Potentially eligible patients aged 18 + years will be identified and recruited (first phase) by members of the liaison psychiatry team at an acute hospital serving a large inner city area of England. Potential eligibility will be assessed by a clinician on the basis of information provided in the psychosocial assessment in the ED. They will be patients who have self-harmed, had suicidal thoughts, have depression and/or were in crisis and where financial, employment, housing or benefit problems were cited as contributory factors. Full eligibility criteria are listed in Table 2.
Table 2

HOPE pilot eligibility criteria

Inclusion criteria

18 + years

Men and women

People who have self-harmed and/or are in psychological distress but do not meet the criteria for secondary mental health care referral of continuing help by support agencies

People whose psychosocial assessment indicates that job loss, difficulties finding a job, benefit changes and/or sanctions (actual or fear of changes and sanctions), housing problems or debt and economic hardship as a result of financial problems were a contributory factor to their distress/self-harm

Exclusion criteria

People referred for secondary care specialist psychiatric community or inpatient services

People with a support worker delivering similar or same support as HOPE workers

People experiencing a psychotic episode, have thought-disorder or who are unable to give consent

People with addiction as their primary problem

People not fluent in English (due to insufficient funding for translation services)

People living outside of the catchment area for the HOPE service

Phase I

Following psychosocial assessment, the clinician will screen the patient on the eligibility criteria, explain the study and intervention and provide an invitation letter and information sheet to eligible patients interested in participating (Additional file 1: PIS short). The patient will be asked for their consent to being contacted by the HOPE team and a researcher after leaving hospital (Additional file 2: PIS long). If the patient gives consent, their details are passed on to the researcher and HOPE service (Additional file 3: Consent to contact).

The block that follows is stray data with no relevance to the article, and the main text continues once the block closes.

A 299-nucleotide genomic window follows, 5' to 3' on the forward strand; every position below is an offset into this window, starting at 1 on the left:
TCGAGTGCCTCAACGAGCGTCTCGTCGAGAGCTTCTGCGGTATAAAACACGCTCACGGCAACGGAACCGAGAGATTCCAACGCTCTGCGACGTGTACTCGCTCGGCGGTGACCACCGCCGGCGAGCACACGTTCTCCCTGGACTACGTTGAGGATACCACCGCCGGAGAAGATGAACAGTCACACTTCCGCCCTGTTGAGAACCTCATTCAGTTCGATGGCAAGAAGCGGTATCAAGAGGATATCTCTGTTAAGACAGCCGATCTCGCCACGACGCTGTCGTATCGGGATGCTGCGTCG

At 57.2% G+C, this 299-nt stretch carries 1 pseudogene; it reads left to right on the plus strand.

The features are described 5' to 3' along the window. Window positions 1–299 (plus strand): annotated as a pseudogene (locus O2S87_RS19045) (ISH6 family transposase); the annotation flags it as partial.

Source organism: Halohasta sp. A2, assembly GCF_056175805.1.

Phase II

A HOPE worker will make telephone contact with the potential participant within 3–5 days of their discharge from hospital. An appointment will be made for the researcher and HOPE worker to visit the participant at home—or wherever the participant prefers—within the following week of this contact. At this meeting, the study and service will be discussed with the potential participant, randomisation explained, and consent and baseline measures taken by the researcher (Additional file 4: Consent). If the potential participant agrees to randomisation, the researcher phones the allocation service and randomisation will take place in either arm of the study.

For the purposes of this pilot, the first two participants are allocated to the intervention—to allow any necessary amendments to the service process from worker feedback and ensure skills learnt during the MI training are used as soon after training as possible—and the subsequent 18 allocated in a simple random order to intervention (n = 12) or control (n = 6). Following the completion of consent, baseline data collection and randomization, the researcher informs the participant of their treatment allocation and leaves; the HOPE worker will continue with either the brief assessment and signposting service (control arm) or the first session of up to six sessions of the enhanced service (intervention). The flow of assessment, recruitment and randomisation is shown in Fig. 1.